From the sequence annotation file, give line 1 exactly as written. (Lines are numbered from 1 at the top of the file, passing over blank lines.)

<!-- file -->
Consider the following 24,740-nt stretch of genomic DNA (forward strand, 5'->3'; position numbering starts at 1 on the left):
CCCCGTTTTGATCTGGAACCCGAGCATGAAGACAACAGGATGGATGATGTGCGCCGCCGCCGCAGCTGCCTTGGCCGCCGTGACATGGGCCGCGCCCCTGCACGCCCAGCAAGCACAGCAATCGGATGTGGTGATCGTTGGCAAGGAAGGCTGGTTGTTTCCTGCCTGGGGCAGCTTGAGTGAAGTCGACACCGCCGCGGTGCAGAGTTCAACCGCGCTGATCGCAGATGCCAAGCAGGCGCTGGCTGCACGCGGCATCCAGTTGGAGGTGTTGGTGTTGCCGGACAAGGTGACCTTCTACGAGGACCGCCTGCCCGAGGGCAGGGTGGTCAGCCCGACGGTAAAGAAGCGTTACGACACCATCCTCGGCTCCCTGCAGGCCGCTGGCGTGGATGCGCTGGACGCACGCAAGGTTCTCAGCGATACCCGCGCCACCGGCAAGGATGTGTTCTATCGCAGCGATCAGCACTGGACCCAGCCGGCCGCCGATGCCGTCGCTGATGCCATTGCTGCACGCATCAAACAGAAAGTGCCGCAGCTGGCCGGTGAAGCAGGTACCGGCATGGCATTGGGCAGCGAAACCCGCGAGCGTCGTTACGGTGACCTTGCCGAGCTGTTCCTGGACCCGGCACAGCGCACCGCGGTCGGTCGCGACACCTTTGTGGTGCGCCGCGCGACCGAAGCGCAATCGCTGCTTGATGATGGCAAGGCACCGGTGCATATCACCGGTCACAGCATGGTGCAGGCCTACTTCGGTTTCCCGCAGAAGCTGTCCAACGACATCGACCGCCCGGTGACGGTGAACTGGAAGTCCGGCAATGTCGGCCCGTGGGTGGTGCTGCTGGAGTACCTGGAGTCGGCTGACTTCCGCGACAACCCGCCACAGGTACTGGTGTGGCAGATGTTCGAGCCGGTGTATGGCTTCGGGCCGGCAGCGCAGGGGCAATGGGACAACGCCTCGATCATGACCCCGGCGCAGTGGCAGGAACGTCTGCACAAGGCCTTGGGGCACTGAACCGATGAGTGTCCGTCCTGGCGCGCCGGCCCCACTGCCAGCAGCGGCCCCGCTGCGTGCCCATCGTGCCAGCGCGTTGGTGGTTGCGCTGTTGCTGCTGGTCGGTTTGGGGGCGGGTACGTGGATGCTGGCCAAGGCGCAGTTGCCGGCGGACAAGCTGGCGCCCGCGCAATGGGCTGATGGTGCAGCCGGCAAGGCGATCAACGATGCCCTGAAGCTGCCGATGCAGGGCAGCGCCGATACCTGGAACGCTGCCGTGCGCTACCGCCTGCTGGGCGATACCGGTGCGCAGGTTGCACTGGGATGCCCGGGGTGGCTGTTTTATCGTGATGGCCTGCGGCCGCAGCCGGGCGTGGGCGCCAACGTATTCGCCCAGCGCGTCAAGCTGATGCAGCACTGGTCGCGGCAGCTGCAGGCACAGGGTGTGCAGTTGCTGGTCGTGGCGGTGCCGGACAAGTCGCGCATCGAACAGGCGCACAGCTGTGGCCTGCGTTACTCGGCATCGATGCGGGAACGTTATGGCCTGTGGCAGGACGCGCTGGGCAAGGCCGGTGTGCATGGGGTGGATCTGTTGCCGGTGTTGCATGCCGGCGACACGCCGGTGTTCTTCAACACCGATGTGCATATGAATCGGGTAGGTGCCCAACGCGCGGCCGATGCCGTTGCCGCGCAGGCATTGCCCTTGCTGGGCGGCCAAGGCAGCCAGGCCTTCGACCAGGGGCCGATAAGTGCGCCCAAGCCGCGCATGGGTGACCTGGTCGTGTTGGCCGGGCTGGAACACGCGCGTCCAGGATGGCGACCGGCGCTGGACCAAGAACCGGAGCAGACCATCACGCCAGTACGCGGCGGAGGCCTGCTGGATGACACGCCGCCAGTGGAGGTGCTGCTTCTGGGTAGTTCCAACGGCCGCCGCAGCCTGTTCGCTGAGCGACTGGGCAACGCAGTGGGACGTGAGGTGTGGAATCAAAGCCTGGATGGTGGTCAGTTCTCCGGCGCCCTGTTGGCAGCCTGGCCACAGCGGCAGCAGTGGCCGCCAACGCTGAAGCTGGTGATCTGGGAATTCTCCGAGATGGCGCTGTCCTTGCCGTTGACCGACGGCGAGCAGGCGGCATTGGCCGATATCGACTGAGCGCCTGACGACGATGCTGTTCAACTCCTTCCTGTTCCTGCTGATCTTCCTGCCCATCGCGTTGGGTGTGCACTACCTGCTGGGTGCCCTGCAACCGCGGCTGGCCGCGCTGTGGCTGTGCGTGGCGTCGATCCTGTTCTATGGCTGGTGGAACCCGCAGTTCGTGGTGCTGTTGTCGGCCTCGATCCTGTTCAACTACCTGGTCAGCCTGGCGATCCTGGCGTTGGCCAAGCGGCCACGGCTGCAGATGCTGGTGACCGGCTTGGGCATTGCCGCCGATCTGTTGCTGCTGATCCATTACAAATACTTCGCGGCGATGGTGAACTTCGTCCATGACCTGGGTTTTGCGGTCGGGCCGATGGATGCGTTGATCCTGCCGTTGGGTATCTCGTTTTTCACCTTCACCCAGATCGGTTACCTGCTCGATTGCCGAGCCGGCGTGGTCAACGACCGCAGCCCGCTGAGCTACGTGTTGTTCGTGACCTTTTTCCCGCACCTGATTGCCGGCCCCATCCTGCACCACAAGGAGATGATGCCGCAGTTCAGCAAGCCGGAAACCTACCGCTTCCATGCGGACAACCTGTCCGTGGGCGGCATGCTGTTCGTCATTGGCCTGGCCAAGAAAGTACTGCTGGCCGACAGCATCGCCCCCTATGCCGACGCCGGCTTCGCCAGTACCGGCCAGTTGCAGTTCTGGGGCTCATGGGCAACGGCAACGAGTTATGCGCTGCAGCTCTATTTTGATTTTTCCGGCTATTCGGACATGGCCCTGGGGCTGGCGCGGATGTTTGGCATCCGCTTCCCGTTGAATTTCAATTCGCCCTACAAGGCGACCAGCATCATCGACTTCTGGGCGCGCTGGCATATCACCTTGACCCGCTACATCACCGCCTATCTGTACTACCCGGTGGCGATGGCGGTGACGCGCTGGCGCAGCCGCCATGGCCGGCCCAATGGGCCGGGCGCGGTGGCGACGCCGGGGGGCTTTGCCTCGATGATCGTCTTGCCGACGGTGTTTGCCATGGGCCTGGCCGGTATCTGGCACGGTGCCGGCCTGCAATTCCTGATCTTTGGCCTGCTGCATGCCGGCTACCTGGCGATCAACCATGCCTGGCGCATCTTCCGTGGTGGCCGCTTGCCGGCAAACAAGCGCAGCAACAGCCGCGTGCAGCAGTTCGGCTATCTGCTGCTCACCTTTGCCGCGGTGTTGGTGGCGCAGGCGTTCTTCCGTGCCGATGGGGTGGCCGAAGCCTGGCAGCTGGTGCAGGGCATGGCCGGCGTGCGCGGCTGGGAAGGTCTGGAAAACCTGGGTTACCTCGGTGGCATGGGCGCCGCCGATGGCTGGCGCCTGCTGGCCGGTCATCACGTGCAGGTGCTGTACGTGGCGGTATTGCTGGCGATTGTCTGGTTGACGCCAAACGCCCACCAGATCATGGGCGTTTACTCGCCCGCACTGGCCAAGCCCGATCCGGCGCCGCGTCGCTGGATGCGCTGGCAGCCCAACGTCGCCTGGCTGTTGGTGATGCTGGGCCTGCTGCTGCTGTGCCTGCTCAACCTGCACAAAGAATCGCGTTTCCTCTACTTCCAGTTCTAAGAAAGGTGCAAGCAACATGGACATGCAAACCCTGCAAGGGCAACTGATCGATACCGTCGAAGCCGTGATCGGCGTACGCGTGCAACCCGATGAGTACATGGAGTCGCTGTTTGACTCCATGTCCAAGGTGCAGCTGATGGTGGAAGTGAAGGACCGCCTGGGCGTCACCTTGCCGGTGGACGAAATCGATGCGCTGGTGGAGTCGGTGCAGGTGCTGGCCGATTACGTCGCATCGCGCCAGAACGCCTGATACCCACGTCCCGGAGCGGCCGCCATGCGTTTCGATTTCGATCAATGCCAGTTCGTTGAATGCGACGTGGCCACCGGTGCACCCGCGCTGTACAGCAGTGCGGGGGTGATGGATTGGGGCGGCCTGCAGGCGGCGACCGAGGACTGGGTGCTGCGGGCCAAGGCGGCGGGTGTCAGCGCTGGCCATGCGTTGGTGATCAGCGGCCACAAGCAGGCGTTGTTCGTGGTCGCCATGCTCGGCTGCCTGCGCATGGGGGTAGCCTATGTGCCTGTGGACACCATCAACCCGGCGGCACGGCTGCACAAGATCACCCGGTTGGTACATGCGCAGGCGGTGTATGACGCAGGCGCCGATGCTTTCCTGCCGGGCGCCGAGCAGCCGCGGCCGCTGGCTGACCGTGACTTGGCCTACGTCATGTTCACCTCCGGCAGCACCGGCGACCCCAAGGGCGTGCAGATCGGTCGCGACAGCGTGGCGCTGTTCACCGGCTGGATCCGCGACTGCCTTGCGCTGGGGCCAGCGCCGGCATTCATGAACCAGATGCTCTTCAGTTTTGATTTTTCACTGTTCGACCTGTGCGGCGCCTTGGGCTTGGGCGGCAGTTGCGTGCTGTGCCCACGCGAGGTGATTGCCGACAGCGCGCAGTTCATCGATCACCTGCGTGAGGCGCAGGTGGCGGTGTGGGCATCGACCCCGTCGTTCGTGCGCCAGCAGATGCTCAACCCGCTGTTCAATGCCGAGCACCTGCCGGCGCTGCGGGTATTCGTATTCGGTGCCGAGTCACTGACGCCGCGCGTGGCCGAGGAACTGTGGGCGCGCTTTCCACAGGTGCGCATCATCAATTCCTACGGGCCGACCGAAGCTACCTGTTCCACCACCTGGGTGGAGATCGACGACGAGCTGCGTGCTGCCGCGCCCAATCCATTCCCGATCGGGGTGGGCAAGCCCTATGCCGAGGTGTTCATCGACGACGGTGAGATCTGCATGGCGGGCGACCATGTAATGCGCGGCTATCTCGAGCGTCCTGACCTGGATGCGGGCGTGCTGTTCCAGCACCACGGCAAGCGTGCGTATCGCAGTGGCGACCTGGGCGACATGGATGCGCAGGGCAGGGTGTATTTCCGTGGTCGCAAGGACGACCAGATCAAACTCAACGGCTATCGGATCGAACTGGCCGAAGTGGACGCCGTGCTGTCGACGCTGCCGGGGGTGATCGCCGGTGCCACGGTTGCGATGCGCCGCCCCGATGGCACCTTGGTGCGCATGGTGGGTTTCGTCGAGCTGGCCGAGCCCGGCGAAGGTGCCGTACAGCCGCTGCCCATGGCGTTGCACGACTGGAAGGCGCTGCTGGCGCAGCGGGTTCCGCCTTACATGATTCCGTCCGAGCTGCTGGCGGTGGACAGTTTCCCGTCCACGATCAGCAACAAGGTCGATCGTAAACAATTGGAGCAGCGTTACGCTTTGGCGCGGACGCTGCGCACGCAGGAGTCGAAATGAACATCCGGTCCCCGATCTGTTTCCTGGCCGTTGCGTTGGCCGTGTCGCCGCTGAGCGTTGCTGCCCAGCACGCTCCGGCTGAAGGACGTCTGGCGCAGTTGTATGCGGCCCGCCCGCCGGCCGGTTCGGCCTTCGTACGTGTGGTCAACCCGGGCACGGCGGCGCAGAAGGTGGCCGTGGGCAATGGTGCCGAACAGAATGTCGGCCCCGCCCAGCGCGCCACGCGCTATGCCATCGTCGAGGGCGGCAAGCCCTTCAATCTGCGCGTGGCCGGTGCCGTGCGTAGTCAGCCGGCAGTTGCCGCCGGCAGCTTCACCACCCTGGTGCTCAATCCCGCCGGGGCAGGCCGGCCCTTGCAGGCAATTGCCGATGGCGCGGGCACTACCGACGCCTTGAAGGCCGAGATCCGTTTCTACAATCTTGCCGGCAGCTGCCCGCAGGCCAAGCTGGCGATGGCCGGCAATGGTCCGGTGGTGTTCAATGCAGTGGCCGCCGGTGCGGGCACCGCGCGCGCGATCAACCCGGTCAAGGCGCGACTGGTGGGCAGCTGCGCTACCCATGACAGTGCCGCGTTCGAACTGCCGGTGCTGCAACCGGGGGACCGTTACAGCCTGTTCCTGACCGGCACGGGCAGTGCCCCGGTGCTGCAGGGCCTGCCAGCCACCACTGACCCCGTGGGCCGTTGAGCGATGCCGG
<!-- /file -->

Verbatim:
Consider the following 24,740-nt stretch of genomic DNA (forward strand, 5'->3'; position numbering starts at 1 on the left):